Bush trumps Barack in the Arab world: President Obama is proving an embarrassing flop in the Middle East
Today’s eye-opening IBOPE Zogby International poll for the Arab American Institute Foundation should be a wake-up call to the White House on its failing foreign policy. After two and a half years of bashing Israel, appeasing rogue regimes such as Iran and Syria, and promising a new era of relations with the Muslim world, Washington is now less popular in major Arab countries than it was when George W. Bush was in the White House.
The poll surveys Arab opinion in six countries: Morocco, Egypt, Lebanon, Jordan, Saudi Arabia, and the United Arab Emirates, and reveals that “Arabs see the Obama Administration’s handling of most Middle East policy issues as having made no contribution to improving US-Arab relations. Only on the issue of the “no-fly zone over Libya” do a majority of Saudis and plurality of Lebanese see a positive contribution.”
According to the report’s author, the Democrat adviser James Zogby:
After improving with the election of Barack Obama in 2008, U.S. favorable ratings across the Arab world have plummeted. In most countries they are lower than at the end of the Bush Administration, and lower than Iran’s favorable ratings (except in Saudi Arabia).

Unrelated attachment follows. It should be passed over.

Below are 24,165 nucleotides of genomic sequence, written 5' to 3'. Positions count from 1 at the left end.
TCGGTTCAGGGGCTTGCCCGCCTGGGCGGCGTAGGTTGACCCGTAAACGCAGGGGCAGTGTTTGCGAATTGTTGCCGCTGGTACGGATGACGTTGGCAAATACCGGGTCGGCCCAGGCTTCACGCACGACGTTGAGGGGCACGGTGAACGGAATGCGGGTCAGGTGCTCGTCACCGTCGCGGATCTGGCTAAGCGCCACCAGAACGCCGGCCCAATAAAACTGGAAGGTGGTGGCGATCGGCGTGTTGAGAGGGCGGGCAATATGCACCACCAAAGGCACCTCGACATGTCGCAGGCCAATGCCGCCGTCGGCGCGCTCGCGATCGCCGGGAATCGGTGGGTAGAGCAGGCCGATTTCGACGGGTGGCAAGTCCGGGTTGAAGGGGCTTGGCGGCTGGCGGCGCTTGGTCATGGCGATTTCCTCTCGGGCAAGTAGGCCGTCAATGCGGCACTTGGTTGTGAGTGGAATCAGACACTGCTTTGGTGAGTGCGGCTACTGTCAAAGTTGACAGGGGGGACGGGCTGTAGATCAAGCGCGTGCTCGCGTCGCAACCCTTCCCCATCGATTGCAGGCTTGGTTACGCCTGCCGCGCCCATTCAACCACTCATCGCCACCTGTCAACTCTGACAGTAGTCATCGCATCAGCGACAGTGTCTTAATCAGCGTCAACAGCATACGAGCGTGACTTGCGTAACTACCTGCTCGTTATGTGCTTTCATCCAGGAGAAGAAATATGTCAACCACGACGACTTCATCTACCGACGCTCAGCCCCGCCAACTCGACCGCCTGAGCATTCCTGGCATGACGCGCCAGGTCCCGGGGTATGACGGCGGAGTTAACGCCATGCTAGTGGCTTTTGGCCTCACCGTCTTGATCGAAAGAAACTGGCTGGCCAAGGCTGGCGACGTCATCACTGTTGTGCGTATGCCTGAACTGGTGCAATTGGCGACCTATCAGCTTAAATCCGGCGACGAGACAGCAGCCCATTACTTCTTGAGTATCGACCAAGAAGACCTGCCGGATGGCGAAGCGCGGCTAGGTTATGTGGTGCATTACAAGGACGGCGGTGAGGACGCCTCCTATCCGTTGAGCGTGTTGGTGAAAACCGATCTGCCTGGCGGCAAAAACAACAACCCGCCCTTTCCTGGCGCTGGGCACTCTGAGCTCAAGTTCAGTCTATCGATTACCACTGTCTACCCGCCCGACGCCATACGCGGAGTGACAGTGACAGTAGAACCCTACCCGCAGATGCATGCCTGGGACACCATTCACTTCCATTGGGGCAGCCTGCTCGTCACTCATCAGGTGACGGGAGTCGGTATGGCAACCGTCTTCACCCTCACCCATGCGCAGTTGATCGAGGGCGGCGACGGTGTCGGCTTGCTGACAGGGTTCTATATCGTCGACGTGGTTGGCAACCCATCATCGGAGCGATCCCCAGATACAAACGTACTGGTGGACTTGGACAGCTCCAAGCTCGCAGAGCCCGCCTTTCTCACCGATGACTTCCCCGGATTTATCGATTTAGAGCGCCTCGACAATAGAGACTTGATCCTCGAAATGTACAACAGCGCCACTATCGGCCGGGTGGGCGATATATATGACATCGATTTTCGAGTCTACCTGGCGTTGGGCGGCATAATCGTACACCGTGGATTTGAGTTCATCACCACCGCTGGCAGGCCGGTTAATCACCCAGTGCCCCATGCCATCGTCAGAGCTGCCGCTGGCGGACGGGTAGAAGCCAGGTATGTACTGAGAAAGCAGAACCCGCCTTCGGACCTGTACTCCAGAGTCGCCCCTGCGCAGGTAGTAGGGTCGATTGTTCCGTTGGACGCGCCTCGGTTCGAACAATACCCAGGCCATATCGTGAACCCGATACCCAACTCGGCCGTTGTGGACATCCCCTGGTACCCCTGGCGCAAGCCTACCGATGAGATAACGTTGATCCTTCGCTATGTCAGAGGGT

… While many Arabs were hopeful that the election of Barack Obama would improve U.S.-Arab relations, that hope has evaporated. Today, President Obama’s favorable ratings across the Arab World are 10% or less. Obama’s performance ratings are lowest on the two issues to which he has devoted the most energy: Palestine and engagement with the Muslim world.
The Zogby poll overwhelmingly demonstrates that weakness and a markedly softer approach to the projection of American global power do not make the US president more popular abroad. In fact they simply strengthen the position of America’s enemies, undermine her effectiveness as a global power, and draw contempt and derision from both friend and foe alike.
Of course, world leadership is not a popularity contest, nor should it be. But it should be deeply worrying for the White House when a genocidal tyrant like Mahmoud Ahmadinejad is now viewed more favorably across many parts of the Middle East than the leader of the free world. George W. Bush may not have been loved in the Arab world, but at least he was feared and respected. The removal of Saddam Hussein and the crushing of the Al Qaeda-led insurgency in Iraq demonstrated that America meant business, and that it would be prepared to wield hard power to defend its interests against the enemies of freedom.
There is little evidence, however, that Barack Obama is viewed with fear or with respect in one of the most volatile regions of the world. If anything he is seen as a weak-kneed pushover, with a confused and flailing foreign policy. This will ultimately haunt America as Iran races towards becoming a nuclear power and traditional US allies in the region lose faith in Washington’s willingness and ability to stand with them. The White House’s mantra of ‘leading from behind’ is looking more and more foolish by the day, and the world’s only superpower has fewer friends on its side as it faces an increasingly dangerous array of adversaries.